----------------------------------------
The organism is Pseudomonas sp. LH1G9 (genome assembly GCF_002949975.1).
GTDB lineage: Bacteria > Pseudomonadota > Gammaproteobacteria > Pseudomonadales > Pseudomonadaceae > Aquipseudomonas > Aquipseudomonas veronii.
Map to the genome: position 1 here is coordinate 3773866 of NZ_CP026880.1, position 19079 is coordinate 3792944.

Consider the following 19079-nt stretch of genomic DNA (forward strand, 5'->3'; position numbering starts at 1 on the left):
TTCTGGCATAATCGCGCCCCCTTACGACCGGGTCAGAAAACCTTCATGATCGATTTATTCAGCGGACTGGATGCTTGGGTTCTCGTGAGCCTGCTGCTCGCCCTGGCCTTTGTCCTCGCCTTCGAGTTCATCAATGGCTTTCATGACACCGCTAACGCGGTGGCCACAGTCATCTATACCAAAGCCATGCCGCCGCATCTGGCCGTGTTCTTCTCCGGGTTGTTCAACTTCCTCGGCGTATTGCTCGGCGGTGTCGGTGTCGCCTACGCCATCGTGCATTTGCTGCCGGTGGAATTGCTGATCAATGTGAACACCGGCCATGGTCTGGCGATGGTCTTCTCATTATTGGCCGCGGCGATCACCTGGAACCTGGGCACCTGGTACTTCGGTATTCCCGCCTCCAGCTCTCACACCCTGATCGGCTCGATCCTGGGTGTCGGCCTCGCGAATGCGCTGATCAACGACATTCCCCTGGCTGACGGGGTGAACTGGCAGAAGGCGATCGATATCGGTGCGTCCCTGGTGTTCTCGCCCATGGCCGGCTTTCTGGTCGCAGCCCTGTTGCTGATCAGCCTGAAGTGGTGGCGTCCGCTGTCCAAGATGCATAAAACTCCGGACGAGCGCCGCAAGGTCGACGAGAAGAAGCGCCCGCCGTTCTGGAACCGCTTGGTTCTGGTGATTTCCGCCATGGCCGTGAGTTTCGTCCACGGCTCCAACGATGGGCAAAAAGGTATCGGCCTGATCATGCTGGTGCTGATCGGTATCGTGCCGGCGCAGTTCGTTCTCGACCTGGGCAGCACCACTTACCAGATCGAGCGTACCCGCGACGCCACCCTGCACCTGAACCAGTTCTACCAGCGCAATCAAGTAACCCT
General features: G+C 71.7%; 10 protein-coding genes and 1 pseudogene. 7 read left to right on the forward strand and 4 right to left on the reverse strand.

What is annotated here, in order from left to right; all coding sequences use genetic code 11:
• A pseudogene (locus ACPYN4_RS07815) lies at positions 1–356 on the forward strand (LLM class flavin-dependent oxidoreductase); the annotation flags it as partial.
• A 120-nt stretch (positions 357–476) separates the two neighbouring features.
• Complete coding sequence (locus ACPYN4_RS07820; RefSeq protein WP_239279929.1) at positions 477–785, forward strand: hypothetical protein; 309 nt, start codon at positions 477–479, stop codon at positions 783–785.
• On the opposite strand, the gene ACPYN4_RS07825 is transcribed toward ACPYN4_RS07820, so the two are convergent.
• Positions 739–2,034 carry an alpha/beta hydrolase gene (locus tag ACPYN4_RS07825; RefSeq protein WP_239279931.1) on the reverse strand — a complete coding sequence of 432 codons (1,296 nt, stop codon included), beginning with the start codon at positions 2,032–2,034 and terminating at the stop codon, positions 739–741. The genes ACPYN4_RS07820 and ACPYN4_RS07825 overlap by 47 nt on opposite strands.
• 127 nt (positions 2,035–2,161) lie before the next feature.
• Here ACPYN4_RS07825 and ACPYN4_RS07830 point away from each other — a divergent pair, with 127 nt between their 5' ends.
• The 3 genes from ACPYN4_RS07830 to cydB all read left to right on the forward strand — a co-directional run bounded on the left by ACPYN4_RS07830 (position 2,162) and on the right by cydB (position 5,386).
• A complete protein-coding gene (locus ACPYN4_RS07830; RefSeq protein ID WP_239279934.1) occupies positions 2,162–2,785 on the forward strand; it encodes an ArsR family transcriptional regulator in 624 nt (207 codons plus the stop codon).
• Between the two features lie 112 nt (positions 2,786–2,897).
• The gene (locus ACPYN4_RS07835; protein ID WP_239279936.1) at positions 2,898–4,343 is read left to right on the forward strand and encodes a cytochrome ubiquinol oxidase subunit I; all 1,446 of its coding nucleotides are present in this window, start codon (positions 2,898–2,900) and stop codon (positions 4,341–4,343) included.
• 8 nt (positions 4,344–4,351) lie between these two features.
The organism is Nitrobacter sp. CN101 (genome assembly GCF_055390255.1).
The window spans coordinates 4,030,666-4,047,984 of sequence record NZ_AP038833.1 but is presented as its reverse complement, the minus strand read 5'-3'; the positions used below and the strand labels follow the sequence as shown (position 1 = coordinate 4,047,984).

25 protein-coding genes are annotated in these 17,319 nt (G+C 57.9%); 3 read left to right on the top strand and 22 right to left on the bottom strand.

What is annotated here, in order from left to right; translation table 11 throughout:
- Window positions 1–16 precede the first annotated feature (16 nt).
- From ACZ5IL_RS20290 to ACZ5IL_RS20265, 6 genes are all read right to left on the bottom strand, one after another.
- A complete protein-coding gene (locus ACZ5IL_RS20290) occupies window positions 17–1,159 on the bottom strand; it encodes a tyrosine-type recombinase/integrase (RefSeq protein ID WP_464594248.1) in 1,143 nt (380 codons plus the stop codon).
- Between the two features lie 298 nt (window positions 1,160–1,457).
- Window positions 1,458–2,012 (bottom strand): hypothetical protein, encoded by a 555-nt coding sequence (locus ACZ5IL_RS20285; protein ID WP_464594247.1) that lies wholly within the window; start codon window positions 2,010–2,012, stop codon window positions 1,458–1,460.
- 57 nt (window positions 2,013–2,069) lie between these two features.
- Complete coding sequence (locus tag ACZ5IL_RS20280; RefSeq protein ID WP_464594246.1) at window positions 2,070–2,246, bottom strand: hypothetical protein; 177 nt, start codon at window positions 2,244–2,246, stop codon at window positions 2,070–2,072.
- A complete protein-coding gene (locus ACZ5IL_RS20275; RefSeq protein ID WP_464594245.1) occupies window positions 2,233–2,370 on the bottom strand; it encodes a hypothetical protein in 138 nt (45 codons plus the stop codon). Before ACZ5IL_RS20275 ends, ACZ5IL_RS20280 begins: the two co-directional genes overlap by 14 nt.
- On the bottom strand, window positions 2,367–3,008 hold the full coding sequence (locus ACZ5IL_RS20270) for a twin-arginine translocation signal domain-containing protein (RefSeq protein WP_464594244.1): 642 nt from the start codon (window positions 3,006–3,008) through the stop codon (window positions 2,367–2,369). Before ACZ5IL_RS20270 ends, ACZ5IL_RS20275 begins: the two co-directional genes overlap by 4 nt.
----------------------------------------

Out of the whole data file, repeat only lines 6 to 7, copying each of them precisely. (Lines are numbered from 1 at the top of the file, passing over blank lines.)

General features: G+C 71.7%; 10 protein-coding genes and 1 pseudogene. 7 read left to right on the forward strand and 4 right to left on the reverse strand.

What is annotated here, in order from left to right; all coding sequences use genetic code 11: